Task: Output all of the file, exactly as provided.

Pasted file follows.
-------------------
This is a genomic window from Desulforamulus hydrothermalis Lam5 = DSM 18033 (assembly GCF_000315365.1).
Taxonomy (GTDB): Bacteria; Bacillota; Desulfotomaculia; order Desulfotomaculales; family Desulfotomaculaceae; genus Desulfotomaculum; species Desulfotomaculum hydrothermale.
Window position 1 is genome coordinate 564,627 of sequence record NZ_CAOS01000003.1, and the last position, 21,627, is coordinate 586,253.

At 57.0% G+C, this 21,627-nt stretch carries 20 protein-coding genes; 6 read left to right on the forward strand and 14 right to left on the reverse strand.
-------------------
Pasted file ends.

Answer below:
This is a genomic window from Desulforamulus hydrothermalis Lam5 = DSM 18033 (assembly GCF_000315365.1).
Taxonomy (GTDB): Bacteria; Bacillota; Desulfotomaculia; order Desulfotomaculales; family Desulfotomaculaceae; genus Desulfotomaculum; species Desulfotomaculum hydrothermale.
Window position 1 is genome coordinate 564,627 of sequence record NZ_CAOS01000003.1, and the last position, 21,627, is coordinate 586,253.

At 57.0% G+C, this 21,627-nt stretch carries 20 protein-coding genes; 6 read left to right on the forward strand and 14 right to left on the reverse strand.